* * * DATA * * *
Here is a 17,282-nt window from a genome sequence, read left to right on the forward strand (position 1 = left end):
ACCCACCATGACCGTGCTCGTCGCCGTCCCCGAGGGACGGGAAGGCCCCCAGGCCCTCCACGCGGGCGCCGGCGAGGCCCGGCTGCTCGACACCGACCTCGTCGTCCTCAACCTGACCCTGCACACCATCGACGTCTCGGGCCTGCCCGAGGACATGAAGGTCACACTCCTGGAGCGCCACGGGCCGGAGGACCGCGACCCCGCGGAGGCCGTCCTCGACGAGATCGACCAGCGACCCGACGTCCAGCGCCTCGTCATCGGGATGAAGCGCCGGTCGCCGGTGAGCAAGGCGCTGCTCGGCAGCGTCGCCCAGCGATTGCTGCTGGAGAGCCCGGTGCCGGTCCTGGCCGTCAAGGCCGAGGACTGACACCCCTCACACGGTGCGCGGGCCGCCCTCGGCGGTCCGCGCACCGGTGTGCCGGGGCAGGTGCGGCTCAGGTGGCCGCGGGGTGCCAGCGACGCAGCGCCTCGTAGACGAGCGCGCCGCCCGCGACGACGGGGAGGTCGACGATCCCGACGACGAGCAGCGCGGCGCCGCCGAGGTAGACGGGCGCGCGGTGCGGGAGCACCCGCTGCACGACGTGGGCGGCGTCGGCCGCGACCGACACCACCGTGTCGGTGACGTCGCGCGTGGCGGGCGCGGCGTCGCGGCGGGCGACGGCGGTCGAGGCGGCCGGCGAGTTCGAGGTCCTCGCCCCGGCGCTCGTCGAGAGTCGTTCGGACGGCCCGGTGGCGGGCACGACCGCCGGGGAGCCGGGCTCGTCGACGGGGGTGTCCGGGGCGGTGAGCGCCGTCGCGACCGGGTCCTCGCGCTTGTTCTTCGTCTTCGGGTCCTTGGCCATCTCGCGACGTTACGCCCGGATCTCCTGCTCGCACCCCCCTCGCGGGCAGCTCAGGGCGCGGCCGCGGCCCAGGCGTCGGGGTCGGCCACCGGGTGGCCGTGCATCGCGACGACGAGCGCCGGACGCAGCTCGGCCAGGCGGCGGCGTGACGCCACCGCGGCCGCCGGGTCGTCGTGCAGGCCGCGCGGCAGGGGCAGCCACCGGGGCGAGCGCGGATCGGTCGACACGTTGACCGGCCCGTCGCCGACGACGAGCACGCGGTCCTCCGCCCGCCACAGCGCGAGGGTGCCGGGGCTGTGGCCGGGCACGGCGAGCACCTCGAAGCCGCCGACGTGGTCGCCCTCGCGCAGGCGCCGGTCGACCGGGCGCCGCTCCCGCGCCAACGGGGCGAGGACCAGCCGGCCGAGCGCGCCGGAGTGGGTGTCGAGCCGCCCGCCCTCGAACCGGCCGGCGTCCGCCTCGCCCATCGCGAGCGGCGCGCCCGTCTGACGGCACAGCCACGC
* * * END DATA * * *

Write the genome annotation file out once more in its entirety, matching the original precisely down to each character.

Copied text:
Here is a 17,282-nt window from a genome sequence, read left to right on the forward strand (position 1 = left end):
ACCCACCATGACCGTGCTCGTCGCCGTCCCCGAGGGACGGGAAGGCCCCCAGGCCCTCCACGCGGGCGCCGGCGAGGCCCGGCTGCTCGACACCGACCTCGTCGTCCTCAACCTGACCCTGCACACCATCGACGTCTCGGGCCTGCCCGAGGACATGAAGGTCACACTCCTGGAGCGCCACGGGCCGGAGGACCGCGACCCCGCGGAGGCCGTCCTCGACGAGATCGACCAGCGACCCGACGTCCAGCGCCTCGTCATCGGGATGAAGCGCCGGTCGCCGGTGAGCAAGGCGCTGCTCGGCAGCGTCGCCCAGCGATTGCTGCTGGAGAGCCCGGTGCCGGTCCTGGCCGTCAAGGCCGAGGACTGACACCCCTCACACGGTGCGCGGGCCGCCCTCGGCGGTCCGCGCACCGGTGTGCCGGGGCAGGTGCGGCTCAGGTGGCCGCGGGGTGCCAGCGACGCAGCGCCTCGTAGACGAGCGCGCCGCCCGCGACGACGGGGAGGTCGACGATCCCGACGACGAGCAGCGCGGCGCCGCCGAGGTAGACGGGCGCGCGGTGCGGGAGCACCCGCTGCACGACGTGGGCGGCGTCGGCCGCGACCGACACCACCGTGTCGGTGACGTCGCGCGTGGCGGGCGCGGCGTCGCGGCGGGCGACGGCGGTCGAGGCGGCCGGCGAGTTCGAGGTCCTCGCCCCGGCGCTCGTCGAGAGTCGTTCGGACGGCCCGGTGGCGGGCACGACCGCCGGGGAGCCGGGCTCGTCGACGGGGGTGTCCGGGGCGGTGAGCGCCGTCGCGACCGGGTCCTCGCGCTTGTTCTTCGTCTTCGGGTCCTTGGCCATCTCGCGACGTTACGCCCGGATCTCCTGCTCGCACCCCCCTCGCGGGCAGCTCAGGGCGCGGCCGCGGCCCAGGCGTCGGGGTCGGCCACCGGGTGGCCGTGCATCGCGACGACGAGCGCCGGACGCAGCTCGGCCAGGCGGCGGCGTGACGCCACCGCGGCCGCCGGGTCGTCGTGCAGGCCGCGCGGCAGGGGCAGCCACCGGGGCGAGCGCGGATCGGTCGACACGTTGACCGGCCCGTCGCCGACGACGAGCACGCGGTCCTCCGCCCGCCACAGCGCGAGGGTGCCGGGGCTGTGGCCGGGCACGGCGAGCACCTCGAAGCCGCCGACGTGGTCGCCCTCGCGCAGGCGCCGGTCGACCGGGCGCCGCTCCCGCGCCAACGGGGCGAGGACCAGCCGGCCGAGCGCGCCGGAGTGGGTGTCGAGCCGCCCGCCCTCGAACCGGCCGGCGTCCGCCTCGCCCATCGCGAGCGGCGCGCCCGTCTGACGGCACAGCCACGC